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Successful Working Memory Processes and Cerebellum in an Elderly Sample: A Neuropsychological and fMRI Study

  • Elkin O. Luis,

    Affiliation Neuroimaging Laboratory, Division of Neurosciences, Center for Applied Medical Research (CIMA), University of Navarra, Pamplona, Spain

  • Gonzalo Arrondo,

    Affiliations Neuroimaging Laboratory, Division of Neurosciences, Center for Applied Medical Research (CIMA), University of Navarra, Pamplona, Spain, Department of Psychiatry, University of Cambridge, Cambridge, United Kingdom

  • Marta Vidorreta,

    Affiliation Neuroimaging Laboratory, Division of Neurosciences, Center for Applied Medical Research (CIMA), University of Navarra, Pamplona, Spain

  • Martin Martínez,

    Affiliation Neuroimaging Laboratory, Division of Neurosciences, Center for Applied Medical Research (CIMA), University of Navarra, Pamplona, Spain

  • Francis Loayza,

    Affiliation Neuroimaging Laboratory, Division of Neurosciences, Center for Applied Medical Research (CIMA), University of Navarra, Pamplona, Spain

  • María A. Fernández-Seara,

    Affiliations Neuroimaging Laboratory, Division of Neurosciences, Center for Applied Medical Research (CIMA), University of Navarra, Pamplona, Spain, CIBERNED, Centro de Investigación Biomédica en Red de Enfermedades Neurodegenerativas, Instituto de Salud Carlos III, Madrid, Spain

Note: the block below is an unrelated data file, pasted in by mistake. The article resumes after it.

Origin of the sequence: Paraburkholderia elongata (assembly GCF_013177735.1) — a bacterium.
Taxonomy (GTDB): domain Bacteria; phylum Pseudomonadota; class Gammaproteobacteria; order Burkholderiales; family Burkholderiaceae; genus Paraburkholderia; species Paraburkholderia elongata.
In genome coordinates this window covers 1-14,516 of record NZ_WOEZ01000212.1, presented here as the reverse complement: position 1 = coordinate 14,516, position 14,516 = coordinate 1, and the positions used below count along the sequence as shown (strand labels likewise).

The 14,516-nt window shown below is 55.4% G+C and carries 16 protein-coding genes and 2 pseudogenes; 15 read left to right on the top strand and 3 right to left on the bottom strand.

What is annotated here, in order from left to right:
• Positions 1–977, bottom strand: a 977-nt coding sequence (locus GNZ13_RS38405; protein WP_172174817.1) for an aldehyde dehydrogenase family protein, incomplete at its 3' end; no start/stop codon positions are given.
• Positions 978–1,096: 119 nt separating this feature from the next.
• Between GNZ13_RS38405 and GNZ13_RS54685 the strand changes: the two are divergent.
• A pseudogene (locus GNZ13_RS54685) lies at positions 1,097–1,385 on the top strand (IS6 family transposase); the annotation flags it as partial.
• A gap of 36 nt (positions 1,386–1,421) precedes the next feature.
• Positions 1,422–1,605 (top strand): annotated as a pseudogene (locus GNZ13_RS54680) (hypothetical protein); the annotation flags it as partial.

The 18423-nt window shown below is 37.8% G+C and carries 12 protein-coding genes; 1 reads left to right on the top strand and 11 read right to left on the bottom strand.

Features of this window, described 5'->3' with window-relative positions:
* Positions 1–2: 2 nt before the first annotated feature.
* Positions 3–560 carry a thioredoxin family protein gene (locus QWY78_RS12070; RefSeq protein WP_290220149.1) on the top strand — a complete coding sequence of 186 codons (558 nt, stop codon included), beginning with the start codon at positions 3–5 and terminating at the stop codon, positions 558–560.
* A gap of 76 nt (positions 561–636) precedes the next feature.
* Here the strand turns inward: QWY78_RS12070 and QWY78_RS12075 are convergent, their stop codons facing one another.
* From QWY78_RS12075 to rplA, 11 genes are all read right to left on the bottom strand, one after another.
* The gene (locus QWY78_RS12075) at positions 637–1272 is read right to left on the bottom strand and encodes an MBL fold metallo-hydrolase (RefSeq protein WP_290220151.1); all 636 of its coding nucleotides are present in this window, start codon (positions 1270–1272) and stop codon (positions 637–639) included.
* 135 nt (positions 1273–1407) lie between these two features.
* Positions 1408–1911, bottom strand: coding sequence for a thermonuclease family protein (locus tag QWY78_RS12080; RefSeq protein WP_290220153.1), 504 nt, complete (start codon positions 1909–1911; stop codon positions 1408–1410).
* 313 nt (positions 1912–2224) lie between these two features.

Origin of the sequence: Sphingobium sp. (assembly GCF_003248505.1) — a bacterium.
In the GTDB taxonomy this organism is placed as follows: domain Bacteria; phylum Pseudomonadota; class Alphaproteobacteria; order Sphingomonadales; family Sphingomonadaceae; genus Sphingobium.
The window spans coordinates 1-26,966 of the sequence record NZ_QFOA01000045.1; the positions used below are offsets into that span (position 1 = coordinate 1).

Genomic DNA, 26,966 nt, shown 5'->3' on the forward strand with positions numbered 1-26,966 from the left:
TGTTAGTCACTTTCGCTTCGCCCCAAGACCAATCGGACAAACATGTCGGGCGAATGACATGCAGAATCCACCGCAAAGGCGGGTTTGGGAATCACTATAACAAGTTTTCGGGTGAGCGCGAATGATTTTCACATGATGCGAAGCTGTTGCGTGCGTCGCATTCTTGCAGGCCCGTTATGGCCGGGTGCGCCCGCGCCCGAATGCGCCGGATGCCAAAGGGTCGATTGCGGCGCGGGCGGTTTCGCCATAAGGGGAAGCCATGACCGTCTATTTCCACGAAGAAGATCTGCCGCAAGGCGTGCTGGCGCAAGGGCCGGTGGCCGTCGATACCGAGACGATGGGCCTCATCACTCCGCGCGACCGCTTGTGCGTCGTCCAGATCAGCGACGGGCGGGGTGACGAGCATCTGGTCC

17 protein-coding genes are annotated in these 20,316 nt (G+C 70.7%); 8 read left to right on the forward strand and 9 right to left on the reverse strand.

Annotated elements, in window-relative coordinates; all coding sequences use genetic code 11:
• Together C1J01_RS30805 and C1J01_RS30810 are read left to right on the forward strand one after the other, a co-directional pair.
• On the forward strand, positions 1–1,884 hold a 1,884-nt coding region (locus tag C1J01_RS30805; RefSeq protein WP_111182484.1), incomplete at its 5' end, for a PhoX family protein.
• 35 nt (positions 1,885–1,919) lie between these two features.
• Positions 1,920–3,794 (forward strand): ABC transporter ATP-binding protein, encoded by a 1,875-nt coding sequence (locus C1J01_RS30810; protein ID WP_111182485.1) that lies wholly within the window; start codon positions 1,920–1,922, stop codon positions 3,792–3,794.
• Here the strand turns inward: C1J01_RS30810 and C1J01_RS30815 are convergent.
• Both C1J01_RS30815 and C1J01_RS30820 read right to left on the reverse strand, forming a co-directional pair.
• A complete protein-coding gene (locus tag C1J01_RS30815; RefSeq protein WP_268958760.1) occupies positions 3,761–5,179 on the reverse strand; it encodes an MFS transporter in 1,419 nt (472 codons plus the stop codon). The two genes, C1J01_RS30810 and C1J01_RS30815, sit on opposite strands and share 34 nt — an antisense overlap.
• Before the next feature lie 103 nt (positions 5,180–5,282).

• María A. Pastor

    mapastor@unav.es

    Affiliations Neuroimaging Laboratory, Division of Neurosciences, Center for Applied Medical Research (CIMA), University of Navarra, Pamplona, Spain, Department of Neurology, Clínica Universidad de Navarra, University of Navarra School of Medicine, Pamplona, Spain, CIBERNED, Centro de Investigación Biomédica en Red de Enfermedades Neurodegenerativas, Instituto de Salud Carlos III, Madrid, Spain

Successful Working Memory Processes and Cerebellum in an Elderly Sample: A Neuropsychological and fMRI Study

  • Elkin O. Luis, 
  • Gonzalo Arrondo, 
  • Marta Vidorreta, 
  • Martin Martínez, 
  • Francis Loayza, 
  • María A. Fernández-Seara, 
  • María A. Pastor
PLOS
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Abstract

Background

Imaging studies help to understand the evolution of key cognitive processes related to aging, such as working memory (WM). This study aimed to test three hypotheses in older adults. First, that the brain activation pattern associated to WM processes in elderly during successful low load tasks is located in posterior sensory and associative areas; second, that the prefrontal and parietal cortex and basal ganglia should be more active during high-demand tasks; third, that cerebellar activations are related to high-demand cognitive tasks and have a specific lateralization depending on the condition.

Methods

We used a neuropsychological assessment with functional magnetic resonance imaging and a core N-back paradigm design that was maintained across the combination of four conditions of stimuli and two memory loads in a sample of twenty elderly subjects.

Results

During low-loads, activations were located in the visual ventral network. In high loads, there was an involvement of the basal ganglia and cerebellum in addition to the frontal and parietal cortices. Moreover, we detected an executive control role of the cerebellum in a relatively symmetric fronto-parietal network. Nevertheless, this network showed a predominantly left lateralization in parietal regions associated presumably with an overuse of verbal storage strategies. The differential activations between conditions were stimuli-dependent and were located in sensory areas.

Conclusion

Successful WM processes in the elderly population are accompanied by an activation pattern that involves cerebellar regions working together with a fronto-parietal network.

Introduction